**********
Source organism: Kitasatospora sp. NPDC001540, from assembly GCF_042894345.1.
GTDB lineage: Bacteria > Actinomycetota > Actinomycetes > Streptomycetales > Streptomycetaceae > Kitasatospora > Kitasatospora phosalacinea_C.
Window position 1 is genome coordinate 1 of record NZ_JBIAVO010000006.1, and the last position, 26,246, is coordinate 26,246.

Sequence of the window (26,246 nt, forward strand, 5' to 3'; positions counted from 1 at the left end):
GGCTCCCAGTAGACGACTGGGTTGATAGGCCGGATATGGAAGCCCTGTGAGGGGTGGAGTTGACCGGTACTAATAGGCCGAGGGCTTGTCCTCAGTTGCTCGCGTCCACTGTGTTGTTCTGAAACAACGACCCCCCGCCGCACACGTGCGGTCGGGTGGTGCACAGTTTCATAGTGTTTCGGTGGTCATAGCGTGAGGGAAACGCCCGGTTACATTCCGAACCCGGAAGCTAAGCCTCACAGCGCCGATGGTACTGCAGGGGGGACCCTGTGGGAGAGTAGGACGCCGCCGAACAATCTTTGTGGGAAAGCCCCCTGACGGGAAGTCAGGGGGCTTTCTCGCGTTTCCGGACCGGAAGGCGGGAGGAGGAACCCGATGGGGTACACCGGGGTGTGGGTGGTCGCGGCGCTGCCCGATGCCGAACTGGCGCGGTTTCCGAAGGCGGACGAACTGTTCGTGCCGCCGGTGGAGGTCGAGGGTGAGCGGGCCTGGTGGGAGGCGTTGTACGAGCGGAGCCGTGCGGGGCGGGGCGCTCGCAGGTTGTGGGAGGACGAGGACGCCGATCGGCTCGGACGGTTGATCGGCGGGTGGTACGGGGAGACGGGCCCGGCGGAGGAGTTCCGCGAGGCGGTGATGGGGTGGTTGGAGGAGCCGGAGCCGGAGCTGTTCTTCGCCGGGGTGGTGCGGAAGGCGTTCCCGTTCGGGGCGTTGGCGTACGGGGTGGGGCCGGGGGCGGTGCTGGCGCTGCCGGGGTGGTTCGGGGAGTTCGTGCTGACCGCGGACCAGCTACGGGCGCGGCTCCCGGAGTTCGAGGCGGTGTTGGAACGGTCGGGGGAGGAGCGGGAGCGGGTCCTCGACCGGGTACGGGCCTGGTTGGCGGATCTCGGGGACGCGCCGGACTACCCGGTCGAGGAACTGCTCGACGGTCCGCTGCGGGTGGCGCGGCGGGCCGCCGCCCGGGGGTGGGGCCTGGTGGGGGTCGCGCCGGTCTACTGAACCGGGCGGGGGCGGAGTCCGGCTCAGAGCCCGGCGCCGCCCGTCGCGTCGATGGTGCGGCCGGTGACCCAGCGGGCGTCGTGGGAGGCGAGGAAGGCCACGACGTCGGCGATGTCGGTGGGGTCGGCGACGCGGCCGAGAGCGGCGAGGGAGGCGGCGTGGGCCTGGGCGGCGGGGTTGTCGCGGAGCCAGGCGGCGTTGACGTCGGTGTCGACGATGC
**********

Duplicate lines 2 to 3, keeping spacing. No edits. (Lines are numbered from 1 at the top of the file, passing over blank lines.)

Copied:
GTDB lineage: Bacteria > Actinomycetota > Actinomycetes > Streptomycetales > Streptomycetaceae > Kitasatospora > Kitasatospora phosalacinea_C.
Window position 1 is genome coordinate 1 of record NZ_JBIAVO010000006.1, and the last position, 26,246, is coordinate 26,246.